[tsvwg] The state of l4s, bbrv2, sce?

Dave Taht <dave.taht@gmail.com> Fri, 26 July 2019 15:05 UTC

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In-Reply-To: <B356F262-6047-4CA1-A6B8-B780C7981F63@heistp.net>
From: Dave Taht <dave.taht@gmail.com>
Date: Fri, 26 Jul 2019 08:05:11 -0700
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To: Pete Heist <pete@heistp.net>
Cc: "De Schepper, Koen (Nokia - BE/Antwerp)" <koen.de_schepper@nokia-bell-labs.com>, "ecn-sane@lists.bufferbloat.net" <ecn-sane@lists.bufferbloat.net>, "tsvwg@ietf.org" <tsvwg@ietf.org>, Neal Cardwell <ncardwell@google.com>
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Subject: [tsvwg] The state of l4s, bbrv2, sce?
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Changing the title....

I hope to be able to add some features and boxes to the worldwide
flent fleet to gather up some more data. Simple stuff includes trying
to verify more fully worldwide what happens when you twiddle the ecn
bits, mildly longer term look at what happens when conflicting
of these bits are in play somewhere on the path, bit longer than that
getting an openwrt build up as a middlebox and vm, and then finally,
see what happens on a couple kinds of wifi.

There's now a flent server in mumbai, in particular, which I hope will
shed some insight as to the state of networks in india, long term, on
a variety
of fronts. But none of it's ready lacking a good release to freeze on.

1) BBRv2 is now available for public hacking. I had a good readthrough
last night.

The published tree applies cleanly (with a small patch) to net-next.
I've had a chance to read through the code (lots of good changes to

Although neal was careful to say in iccrg the optional ecn mode uses
"dctcp/l4s-style signalling", he did not identify how that was
actually applied
at the middleboxes, and the supplied test scripts
(gtests/net/tcp/bbr/nsperf) don't do that. All we know is that it's
set to kick in at 20 packets. Is it fq_codel's ce_threshold? red? pie?
dualpi? Does it revert to drop on overload?

Is it running on bare metal? 260us is at the bare bottom of what linux
can schedule reliably, vms are much worse.

Couple notes:

BBRv2 doesn't use ect(1) as an identifier.

The chromium release has no support for ecn at all.

Adding back in the stuff I'd first done to rfc3168 bbrv1 looks
straightforward, making it do sce, less so.

2) To clarify something from the l4s team, are the results you've been
presenting for years all from the 3.19 kernel? bsd? microsoft? ns2?
ns3? what?

The code on github is not worth testing against currently? It does
have some needed features like a setsockopt for using up ect(1).

should I use the issue tracker for that? I have some comments on
dualpi in addition to my outstanding question about pie's default of
drop at 10% mark
rate vs dualpi's 0. Notably it's set to 1000 packets now (fq_codel
defaults to 10,000 and we switched to memory limits both in it and
cake given a modern
packet's dynamic range of 64b to 64k). I've observed 10gige can be in
the 2-3k packets range... has dualpi been tested above 1gige yet?

3) The current patches for sce need to get rebased for net-next. The
sch_cake mods are easy but as the dctcp code did morph a bit since sce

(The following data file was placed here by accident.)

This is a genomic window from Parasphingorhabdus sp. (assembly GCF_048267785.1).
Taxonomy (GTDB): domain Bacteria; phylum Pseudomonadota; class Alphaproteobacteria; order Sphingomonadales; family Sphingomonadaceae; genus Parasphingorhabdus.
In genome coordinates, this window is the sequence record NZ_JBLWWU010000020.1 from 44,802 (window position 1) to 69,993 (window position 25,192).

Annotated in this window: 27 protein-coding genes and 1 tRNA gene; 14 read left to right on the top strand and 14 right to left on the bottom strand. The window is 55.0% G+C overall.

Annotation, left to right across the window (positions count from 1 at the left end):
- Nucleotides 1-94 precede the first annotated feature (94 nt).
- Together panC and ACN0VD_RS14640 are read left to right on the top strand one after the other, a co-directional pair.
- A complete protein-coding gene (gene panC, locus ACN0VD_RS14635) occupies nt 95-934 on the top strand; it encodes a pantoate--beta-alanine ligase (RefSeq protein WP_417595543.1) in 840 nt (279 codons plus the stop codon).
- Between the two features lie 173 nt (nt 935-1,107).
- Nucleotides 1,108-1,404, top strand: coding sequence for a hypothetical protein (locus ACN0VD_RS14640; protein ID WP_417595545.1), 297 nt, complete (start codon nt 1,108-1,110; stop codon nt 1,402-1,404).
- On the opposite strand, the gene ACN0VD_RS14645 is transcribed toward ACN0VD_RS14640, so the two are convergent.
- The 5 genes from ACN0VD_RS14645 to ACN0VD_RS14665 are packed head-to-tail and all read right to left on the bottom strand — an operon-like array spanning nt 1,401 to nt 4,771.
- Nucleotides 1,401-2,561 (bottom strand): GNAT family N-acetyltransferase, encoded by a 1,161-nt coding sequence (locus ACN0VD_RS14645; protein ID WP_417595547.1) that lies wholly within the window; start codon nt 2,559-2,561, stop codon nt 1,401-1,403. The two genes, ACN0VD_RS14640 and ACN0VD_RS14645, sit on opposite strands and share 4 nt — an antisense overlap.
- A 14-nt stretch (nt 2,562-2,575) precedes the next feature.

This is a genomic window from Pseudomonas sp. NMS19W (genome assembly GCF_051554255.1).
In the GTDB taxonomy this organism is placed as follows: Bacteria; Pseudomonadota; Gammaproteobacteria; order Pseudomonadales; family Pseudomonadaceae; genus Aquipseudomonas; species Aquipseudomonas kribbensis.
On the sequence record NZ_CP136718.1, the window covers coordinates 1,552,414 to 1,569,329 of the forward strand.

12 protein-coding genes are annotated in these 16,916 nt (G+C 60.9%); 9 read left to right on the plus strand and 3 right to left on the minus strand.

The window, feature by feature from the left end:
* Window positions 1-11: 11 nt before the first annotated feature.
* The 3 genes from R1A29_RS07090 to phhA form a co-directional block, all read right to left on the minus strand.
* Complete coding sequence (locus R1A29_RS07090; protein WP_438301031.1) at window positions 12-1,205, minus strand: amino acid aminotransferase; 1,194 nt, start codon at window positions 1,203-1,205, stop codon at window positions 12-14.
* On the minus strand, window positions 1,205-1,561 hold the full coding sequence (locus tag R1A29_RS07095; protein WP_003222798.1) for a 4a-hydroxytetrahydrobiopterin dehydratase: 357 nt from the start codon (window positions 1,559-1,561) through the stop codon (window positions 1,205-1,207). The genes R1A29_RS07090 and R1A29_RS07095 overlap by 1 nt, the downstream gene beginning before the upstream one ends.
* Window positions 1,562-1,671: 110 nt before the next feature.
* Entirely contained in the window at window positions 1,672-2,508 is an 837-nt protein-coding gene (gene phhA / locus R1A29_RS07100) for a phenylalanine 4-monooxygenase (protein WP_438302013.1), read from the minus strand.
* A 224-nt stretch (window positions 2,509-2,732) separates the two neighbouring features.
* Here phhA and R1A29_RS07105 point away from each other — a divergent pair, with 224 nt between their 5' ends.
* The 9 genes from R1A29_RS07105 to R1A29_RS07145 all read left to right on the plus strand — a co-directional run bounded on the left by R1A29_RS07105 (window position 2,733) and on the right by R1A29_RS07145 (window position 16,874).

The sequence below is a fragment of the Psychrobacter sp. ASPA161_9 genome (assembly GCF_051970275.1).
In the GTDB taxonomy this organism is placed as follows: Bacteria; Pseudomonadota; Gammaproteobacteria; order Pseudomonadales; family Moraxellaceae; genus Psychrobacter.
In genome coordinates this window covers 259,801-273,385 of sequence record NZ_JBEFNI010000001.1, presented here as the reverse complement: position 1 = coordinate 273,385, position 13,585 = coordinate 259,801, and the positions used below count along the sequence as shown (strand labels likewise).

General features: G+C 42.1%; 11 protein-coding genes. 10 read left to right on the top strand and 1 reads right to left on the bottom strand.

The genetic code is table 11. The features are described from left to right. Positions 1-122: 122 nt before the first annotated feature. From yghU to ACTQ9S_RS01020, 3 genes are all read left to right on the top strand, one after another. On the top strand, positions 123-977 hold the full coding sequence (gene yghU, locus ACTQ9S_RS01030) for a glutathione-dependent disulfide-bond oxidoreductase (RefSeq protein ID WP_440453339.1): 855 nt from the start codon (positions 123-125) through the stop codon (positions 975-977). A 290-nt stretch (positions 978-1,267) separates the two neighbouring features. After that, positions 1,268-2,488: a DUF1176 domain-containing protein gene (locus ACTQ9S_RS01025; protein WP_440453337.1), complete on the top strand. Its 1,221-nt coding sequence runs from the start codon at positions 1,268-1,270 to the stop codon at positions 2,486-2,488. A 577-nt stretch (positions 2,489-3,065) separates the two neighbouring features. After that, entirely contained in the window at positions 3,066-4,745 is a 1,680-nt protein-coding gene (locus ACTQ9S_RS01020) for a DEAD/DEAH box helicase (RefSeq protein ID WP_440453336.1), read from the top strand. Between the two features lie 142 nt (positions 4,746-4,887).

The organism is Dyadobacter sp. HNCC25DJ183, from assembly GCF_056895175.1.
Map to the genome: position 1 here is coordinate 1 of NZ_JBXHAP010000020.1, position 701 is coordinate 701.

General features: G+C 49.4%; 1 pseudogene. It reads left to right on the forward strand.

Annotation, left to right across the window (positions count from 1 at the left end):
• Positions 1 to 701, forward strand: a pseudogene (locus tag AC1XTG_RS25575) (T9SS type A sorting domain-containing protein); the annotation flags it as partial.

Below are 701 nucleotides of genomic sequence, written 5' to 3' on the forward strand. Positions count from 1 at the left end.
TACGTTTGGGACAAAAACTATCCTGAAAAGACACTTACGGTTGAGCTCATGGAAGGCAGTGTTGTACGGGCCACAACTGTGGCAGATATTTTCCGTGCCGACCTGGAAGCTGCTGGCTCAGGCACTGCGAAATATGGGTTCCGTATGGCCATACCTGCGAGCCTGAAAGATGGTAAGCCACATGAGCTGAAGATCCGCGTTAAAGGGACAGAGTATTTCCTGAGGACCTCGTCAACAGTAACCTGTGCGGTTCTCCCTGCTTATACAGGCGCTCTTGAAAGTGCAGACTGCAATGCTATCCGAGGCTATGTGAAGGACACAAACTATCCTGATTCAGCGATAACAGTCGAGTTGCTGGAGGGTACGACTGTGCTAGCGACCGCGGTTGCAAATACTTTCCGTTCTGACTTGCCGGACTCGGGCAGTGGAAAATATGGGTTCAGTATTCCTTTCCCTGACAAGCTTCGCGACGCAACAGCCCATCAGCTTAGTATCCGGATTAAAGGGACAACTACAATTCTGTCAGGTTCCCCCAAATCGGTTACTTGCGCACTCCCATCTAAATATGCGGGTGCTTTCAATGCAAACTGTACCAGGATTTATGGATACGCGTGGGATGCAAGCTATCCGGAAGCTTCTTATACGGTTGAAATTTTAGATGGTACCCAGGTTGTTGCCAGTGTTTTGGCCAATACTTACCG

work forked it as did the other tcps. I took a stab at forward porting
it to net-next, but I figure that development is hot and heavy and
some patches will land after ietf. I do not mind taking a stab again
at cleaning it up (helps me to understand what's going on), as how the
algos currently (as of, like, yesterday) work is clear to me... what
I'd like to do at least is also add 'em to the out of tree
fq_codel_fast implementation.

Did I miss anything about the current state of things?

My basic testbed is a string of containers on a couple 12 core boxes
on bare metal, and more advanced is the openwrt stuff part of my wifi
lab. That's
presently almost all 4.14 based on arm, mips, and x86, running both on
real hardware and in emulation.

On Fri, Jul 26, 2019 at 6:10 AM Pete Heist <pete@heistp.net> wrote:
> > On Jul 25, 2019, at 12:14 PM, De Schepper, Koen (Nokia - BE/Antwerp) <koen.de_schepper@nokia-bell-labs.com> wrote:
> >
> > We have the testbed running our reference kernel version 3.19 with the drop patch. Let me know if you want to see the difference in behavior between the “good” DCTCP and the “deteriorated” DCTCP in the latest kernels too. There were several issues introduced which made DCTCP both more aggressive, and currently less aggressive. It calls for better regression tests (for Prague at least) to make sure it’s behavior is not changed too drastically by new updates. If enough people are interested, we can organize a session in one of the available rooms.
> >
> > Pete, Jonathan,
> >
> > Also for testing further your tests, let me know when you are available.
> Regarding testing, we now have a five node setup in our test environment running a mixture of tcp-prague and dualq kernels to cover the scenarios Jon outlined earlier. With what little time we’ve had for it this week, we’ve only done some basic tests, and seem to be seeing behavior similar to what we saw at the hackathon, but we can discuss specific results following IETF 105.
> Our intention is to coordinate a public effort to create reproducible test scenarios for L4S using flent. Details to follow post-conference. We do feel it’s important that all of our Linux testing be on modern 5.1+ kernels, as the 3.19 series was end of life as of May 2015 (https://lwn.net/Articles/643934/), so we'll try to keep up to date with any patches you might have for the newer kernels.
> Overall, I think we’ve improved the cooperation between the teams this week (from zero to a little bit :), which should hopefully help move both projects along...
> _______________________________________________
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Dave Täht
CTO, TekLibre, LLC
Tel: 1-831-205-9740